We bought tickets to the inner sanctum (read the Wikipedia article about the treasures) and made our way to the tunnel in search of the Key to the Western Paradise of the Amida Buddha. The tunnel is pitch dark, as dark as a darkroom. What you do is to keep your right hand onto the cold wall and grope for the key. Of course, as it is busy, people keep bumping into each other so it is quite funny. For some reason my wife assumed that the ceiling would get low and crouched down. I’m standing about 40cm taller than her and the idea hadn’t occurred to me so we would had made quite the hilarious sight making our way through the tunnel together if only somebody had been able to see in there.
The next morning we went to the morning ceremony but as we got there early, we got to talk to one of the people working at the temple and as we still had time, he explained a lot and showed us around and showed us some other sights inside the other temple buildings. Then he led us to the building from which the 80 years old priest who would conduct the ceremony would come. This was very lucky as only local people were gathering here and it became clear that these people met up every morning: some were walking the dog, others were on their way to work. The priest emerged and everybody, including me, knelt down to receive a blessing from him which was a touch on the back of the head. We then made our way to the main temple again and where the ceremony was about to start. Very recommended!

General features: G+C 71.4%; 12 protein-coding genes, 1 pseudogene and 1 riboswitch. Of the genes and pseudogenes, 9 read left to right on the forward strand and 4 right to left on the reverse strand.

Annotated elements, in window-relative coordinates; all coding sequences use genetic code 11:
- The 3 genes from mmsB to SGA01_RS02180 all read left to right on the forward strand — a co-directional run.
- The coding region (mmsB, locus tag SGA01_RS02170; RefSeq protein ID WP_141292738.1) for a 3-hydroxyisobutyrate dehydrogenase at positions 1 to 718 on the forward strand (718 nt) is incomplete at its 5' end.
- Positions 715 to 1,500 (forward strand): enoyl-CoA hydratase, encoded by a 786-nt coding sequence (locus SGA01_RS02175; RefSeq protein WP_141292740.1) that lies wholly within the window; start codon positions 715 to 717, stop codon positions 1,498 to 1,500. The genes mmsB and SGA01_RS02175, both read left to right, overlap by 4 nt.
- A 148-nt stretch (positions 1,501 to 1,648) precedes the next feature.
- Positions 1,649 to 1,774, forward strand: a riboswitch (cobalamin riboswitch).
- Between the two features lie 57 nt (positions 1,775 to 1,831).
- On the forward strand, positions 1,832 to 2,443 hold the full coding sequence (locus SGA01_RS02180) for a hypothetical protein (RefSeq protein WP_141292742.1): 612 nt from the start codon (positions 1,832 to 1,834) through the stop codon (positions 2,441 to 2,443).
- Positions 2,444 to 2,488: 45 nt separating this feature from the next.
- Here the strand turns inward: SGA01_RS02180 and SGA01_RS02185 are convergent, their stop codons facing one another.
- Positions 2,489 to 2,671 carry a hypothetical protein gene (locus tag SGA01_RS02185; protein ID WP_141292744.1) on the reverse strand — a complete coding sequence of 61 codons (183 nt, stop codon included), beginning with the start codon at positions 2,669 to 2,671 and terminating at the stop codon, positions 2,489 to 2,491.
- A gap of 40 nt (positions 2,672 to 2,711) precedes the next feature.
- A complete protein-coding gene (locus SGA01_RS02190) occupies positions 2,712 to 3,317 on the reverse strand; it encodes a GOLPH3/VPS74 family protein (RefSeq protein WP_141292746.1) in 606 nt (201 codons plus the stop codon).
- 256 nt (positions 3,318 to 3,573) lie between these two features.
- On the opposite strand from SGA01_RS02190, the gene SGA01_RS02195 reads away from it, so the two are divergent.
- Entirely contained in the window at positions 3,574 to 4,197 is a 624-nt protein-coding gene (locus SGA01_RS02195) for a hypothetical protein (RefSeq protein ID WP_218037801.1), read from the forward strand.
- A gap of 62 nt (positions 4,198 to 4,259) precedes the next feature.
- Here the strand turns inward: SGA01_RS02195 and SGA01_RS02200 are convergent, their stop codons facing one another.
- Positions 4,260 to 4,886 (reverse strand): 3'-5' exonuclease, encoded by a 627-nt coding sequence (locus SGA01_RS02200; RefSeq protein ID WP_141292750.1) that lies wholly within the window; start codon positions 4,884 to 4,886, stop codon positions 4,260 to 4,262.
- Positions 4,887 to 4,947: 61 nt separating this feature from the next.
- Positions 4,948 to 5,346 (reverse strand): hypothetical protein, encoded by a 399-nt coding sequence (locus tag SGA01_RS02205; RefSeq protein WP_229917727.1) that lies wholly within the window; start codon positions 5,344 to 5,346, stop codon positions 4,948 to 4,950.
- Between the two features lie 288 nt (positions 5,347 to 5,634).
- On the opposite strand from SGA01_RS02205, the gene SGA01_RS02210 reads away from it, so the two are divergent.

After the ceremony was over, everybody made their way through the tunnel again and as it was even busier than the day before, it was even more fun. 🙂
No other non-Japanese tourists that I noticed went to the morning ceremony, why not? It really is a great opportunity to see the temple in action, it is not just an old building with some statues.
If you do decide to visit the morning ceremony, hold on to the ticket you bought to the inner sanctum, it will give you access to the tatami area the next morning.